Trace elements occur naturally in soils and some are essential nutrients for plant growth as well as human and animal health. However, at elevated levels, all trace elements become potentially toxic. Anthropogenic input of trace elements into the natural environment therefore poses a range of ecological and health problems. As a result of their persistence and potential toxicity, trace elements continue to receive widespread scientific and legislative attention. Trace Elements in Soils reviews the latest research in the field, providing a comprehensive overview of the chemistry, analysis, fate and regulation of trace elements in soils, as well as remediation strategies for contaminated soil.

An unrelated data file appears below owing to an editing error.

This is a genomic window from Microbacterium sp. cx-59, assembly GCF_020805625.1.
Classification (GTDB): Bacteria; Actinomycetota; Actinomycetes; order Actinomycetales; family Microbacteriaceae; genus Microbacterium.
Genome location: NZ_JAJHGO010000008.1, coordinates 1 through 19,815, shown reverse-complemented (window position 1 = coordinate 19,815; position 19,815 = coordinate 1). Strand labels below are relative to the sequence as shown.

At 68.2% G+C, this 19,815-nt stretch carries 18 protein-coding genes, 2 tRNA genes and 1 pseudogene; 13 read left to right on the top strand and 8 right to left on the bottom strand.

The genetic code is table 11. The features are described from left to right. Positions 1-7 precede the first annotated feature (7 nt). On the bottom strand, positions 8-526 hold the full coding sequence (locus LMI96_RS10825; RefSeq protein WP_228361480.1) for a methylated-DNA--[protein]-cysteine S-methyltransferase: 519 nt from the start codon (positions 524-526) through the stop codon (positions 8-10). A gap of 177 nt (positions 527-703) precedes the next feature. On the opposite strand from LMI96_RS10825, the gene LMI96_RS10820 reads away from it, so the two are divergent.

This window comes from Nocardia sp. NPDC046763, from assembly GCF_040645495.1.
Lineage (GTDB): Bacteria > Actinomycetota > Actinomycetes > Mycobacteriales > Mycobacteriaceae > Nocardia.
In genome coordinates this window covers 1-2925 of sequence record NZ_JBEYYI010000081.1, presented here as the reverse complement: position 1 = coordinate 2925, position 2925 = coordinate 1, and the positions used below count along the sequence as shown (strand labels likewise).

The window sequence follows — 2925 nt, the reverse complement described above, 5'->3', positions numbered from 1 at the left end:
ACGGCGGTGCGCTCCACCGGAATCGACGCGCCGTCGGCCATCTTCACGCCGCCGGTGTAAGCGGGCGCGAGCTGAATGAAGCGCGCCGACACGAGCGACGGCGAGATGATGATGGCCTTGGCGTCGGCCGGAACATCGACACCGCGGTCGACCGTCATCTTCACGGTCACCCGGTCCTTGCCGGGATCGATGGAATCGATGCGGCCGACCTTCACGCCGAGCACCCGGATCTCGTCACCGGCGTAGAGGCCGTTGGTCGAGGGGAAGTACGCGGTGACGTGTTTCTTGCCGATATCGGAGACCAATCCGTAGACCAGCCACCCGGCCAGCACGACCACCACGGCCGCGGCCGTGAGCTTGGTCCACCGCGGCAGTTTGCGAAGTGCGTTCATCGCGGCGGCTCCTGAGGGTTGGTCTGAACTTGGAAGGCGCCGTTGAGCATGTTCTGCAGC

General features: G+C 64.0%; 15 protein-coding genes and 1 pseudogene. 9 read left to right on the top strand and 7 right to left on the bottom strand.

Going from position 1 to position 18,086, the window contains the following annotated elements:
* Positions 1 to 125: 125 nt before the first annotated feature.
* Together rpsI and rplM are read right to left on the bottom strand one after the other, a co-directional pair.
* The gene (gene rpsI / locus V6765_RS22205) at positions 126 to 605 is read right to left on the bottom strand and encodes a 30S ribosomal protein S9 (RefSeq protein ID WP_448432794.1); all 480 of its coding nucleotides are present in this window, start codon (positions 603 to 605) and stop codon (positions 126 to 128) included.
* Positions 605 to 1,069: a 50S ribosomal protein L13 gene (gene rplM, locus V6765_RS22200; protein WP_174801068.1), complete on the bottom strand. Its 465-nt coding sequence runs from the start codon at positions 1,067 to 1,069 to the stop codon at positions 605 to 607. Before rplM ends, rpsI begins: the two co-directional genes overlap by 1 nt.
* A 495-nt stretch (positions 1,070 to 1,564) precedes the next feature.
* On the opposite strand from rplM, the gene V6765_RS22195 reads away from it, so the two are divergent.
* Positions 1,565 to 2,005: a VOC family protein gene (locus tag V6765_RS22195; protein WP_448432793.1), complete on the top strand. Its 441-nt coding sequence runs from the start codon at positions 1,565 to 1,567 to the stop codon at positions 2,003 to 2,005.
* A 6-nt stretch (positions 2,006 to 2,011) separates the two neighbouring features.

The book is divided into four sections:
? Basic principles, processes, sampling and analytical aspects: presents an overview including general soil chemistry, soil sampling, analysis, fractionation and speciation.
? Long-term issues, impacts and predictive modelling: reviews major sources of metal inputs, the impact on soil ecology, trace element deficient soils and chemical speciation modelling.
? Bioavailability, risk assessment and remediation: discusses bioavailability, regulatory limits and cleanup technology for contaminated soils including phytoremediation and trace element immobilization.
? Characteristics and behaviour of individual elements
Written as an authoritative guide for scientists working in soil science, geochemistry, environmental science and analytical chemistry, the book is also a valuable resource for professionals involved in land management, environmental planning, protection and regulation.
Peter Hooda is Reader in Environmental Soil Science at Kingston University London, UK